Britain’s economy will grow faster this year than previously forecast as consumers cut into savings to keep spending, according to the Ernst & Young Item Club.
The U.K. economy will expand 1.1 percent this year, compared with an April forecast of 0.6 percent, the London-based group said in a report to be published tomorrow. Growth will strengthen to 2.2 percent next year and 2.6 percent in 2015, both faster than previous estimates, it said.
Consumer spending will pick up as Britons save less, and a revival in housing and global growth will help support the recovery this year. New Bank of England Governor Mark Carney has also taken steps to help the economy, saying last week that interest rates will remain low for longer than investors anticipated.
“It’s looking much more positive,” said Peter Spencer, chief economic adviser to the Item Club. “Spending on the high street is holding up nicely, housing-market transactions are beginning to gather pace and, perhaps most significantly, the global economy also appears to be on the mend.”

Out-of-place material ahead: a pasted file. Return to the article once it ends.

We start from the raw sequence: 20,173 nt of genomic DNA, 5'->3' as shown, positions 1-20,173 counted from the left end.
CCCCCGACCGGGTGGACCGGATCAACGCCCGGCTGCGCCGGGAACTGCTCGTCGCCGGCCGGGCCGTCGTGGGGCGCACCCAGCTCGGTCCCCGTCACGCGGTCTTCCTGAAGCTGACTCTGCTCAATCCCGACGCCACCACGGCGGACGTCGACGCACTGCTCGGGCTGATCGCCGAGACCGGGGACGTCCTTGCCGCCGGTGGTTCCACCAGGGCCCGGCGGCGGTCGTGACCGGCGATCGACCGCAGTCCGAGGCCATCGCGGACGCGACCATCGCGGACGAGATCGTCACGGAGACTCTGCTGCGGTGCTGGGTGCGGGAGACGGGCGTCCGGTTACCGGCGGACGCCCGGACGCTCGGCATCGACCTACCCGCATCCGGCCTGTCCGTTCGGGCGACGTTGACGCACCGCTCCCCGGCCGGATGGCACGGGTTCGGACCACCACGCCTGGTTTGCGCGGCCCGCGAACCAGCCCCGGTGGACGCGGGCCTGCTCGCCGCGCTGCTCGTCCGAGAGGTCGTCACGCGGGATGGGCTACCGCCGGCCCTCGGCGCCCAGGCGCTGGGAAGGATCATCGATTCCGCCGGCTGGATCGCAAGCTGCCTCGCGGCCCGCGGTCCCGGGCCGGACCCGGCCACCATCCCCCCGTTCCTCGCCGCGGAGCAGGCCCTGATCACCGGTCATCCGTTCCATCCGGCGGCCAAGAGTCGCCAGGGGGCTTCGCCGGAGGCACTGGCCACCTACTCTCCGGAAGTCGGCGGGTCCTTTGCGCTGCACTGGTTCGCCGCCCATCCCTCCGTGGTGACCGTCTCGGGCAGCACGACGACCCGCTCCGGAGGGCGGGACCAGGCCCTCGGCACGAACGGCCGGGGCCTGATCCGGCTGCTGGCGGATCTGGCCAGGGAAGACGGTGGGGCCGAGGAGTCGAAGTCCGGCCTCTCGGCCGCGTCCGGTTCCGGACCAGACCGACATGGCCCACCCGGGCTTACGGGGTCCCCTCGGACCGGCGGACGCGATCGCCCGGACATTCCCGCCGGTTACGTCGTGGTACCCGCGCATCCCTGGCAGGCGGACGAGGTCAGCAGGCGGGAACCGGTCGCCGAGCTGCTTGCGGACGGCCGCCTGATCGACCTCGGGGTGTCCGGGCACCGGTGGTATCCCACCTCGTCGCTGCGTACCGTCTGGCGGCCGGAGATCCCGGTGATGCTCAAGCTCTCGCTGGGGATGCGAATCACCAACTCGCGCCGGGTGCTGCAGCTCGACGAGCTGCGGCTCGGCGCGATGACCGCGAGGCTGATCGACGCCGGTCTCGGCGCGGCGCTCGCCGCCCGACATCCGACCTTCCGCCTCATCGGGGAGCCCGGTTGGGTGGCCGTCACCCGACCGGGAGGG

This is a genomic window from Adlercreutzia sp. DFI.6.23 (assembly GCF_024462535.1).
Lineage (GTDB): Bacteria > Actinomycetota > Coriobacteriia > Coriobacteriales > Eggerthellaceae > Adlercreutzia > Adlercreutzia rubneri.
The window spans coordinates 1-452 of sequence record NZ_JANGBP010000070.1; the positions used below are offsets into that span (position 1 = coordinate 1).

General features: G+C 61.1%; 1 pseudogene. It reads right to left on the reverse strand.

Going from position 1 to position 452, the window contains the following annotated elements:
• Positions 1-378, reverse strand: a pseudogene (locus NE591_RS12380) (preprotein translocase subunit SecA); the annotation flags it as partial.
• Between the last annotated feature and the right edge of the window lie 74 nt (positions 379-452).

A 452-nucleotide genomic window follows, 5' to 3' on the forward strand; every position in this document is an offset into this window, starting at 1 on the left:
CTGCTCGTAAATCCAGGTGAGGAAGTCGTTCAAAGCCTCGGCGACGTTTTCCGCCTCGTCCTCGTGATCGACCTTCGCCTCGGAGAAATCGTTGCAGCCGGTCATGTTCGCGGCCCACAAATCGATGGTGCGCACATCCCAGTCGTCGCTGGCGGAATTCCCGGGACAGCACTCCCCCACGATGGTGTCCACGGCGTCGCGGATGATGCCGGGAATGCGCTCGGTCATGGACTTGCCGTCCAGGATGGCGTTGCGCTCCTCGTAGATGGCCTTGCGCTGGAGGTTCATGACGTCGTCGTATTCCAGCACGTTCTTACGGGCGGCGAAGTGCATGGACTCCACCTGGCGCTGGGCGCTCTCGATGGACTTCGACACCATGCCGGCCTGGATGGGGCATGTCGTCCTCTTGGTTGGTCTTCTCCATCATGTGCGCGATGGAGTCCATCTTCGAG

Consumer spending will rise 1.6 percent this year as the savings ratio drops to 5.6 percent from 6.3 percent. Inflation (UKRPCJYR) will average 2.8 percent this year before slowing to 2.2 percent in 2014 and 2015, still above the central bank’s 2 percent target.
In a separate report today, Rightmove Plc said home sellers raised asking prices for a seventh month to a record in July. Prices sought rose 0.3 percent to an average 253,658 pounds ($383,000), it said. Rightmove sees values climbing 4 percent this year, up from 2 percent previously.
Carney is due to announce next month how officials will use forward guidance when setting policy after the central bank gave a signal on rates on July 4. European Central Bank President Mario Draghi has also started providing forward guidance.
“There is a risk is that as in previous upturns the financial markets will anticipate tighter monetary policies and raise yields prematurely, delaying the expansion,” the Item Club report said. “However, this time central banks have new tools like forward guidance to help manage market expectations. The MPC and the ECB have already made it clear that the U.K. and European markets have got ahead of themselves and that they are in no hurry to raise policy rates.”
To contact the reporter on this story: Jennifer Ryan in London at firstname.lastname@example.org
To contact the editor responsible for this story: Craig Stirling at email@example.com